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Springy Turf Moss (Rhytidiadelphus squarrosus) is plentiful on the Boggy Brae. It makes up a good proportion of our back lawn and winter is the time of its forte while the grasses rest. Its English name fits it perfectly.
As its name suggests, Springy Turf Moss grows in extensive turfs when it gets the chance. Below, a tree and some of its surrounding turf have been uprooted, and the height or length that the moss’s shoots grow to can be appreciated.
Healthy turfs look like this from above…
…and like this from the side
The wildflower Red Campion has a long flowering period and often flowers well into October even this far north. There have not been any flowers on the Boggy Brae plants for some weeks but this week, in spite of the wind battering and rain, hail, sleet hammering it has had, this plant put forth two new flowers.
I found this interesting thing on the back of a fern leaf today. I thought it was a lichen but someone tells me he thinks it is a gall. It’s very small, about 8mm across the widest part from point to point. Later, a third person said he thinks it is a fungal crustation on the corpse of an insect. Since I found what looked like an insect leg attached to the Thing, I’m going with that last explanation.
This piece of lichen had fallen off a tree. I propped it on the red plastic lid of a clean baking powder tub (they are useful containers for small things) and tried some shots. I haven’t been very successful with lichen photography so far.
Someone on a Facebook group page tells me this “Frilly Lettuce” lichen is Platismatia glauca.
I found this tiny spruce tree under a rhododendron. Although I like it at this size I don’t want it to grow big so I yanked it out. I read in The New Sylva by Gabriel Hemery and Sarah Simblet that Norway Spruce “rarely produces viable seed in Britain” (p63) so either this is not a Norway Spruce though large, mature trees of that species growing near us would suggest that it is, or the Boggy Brae garden is one of the rare places that Norway Spruce seed does turn out to be viable! I pull out several seedlings like this, and larger ones, every year.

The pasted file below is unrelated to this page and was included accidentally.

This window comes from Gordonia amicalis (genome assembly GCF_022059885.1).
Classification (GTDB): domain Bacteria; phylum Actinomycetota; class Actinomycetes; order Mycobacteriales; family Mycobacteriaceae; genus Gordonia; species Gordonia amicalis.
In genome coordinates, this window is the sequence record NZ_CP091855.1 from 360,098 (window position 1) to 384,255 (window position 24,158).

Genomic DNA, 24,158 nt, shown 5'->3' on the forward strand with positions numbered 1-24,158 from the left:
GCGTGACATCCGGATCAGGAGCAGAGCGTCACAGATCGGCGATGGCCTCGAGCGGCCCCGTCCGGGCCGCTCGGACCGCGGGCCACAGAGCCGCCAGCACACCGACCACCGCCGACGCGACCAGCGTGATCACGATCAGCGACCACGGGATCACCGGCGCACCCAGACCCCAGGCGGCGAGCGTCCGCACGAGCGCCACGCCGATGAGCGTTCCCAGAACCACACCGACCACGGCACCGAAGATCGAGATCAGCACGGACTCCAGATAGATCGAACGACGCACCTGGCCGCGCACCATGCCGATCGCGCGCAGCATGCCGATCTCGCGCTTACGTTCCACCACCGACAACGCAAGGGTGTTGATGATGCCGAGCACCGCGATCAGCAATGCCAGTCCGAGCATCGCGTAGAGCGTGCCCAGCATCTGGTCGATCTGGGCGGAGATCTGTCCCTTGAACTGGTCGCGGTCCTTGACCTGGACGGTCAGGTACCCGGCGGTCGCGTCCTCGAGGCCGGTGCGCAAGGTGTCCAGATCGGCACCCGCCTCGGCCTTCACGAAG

While people down south tweet pictures of divers wild flowers still in bloom, here on the Boggy Brae, north of 56º, actually blooming flowers are reduced to a few scrappy remnants of Common Cat’s Ear (Hypochoeris radicata).
I still haven’t cut back the multiple suckers of the old plum tree gone wild. I’m quite enjoying their colour:
Some of the summer-rampant stems of Greater Bird’s-foot Trefoil (Lotus pedunculatus) are still green. The top of this stem is a metre off the ground, supported by a tangle of honeysuckle stems:
It and some still green fern fronds have sometimes caught evanescent rays of winter sunshine during this period of soggy dark winter weather:
A baby rowan tree, still holding onto its leaves, a hazel leaf blown down from up the hill, a leaf from one of the Boggy Brae’s baby oak trees, and a sprig of Common Tamarisk Moss (Thuidium tamarsicum), which is one of the commonest mosses in the garden. This is the first time I’ve found any of its capsules.
A picture of the still well-leaved hazels up the hill in the woods, and a capsule of Thuidium tamarsicum.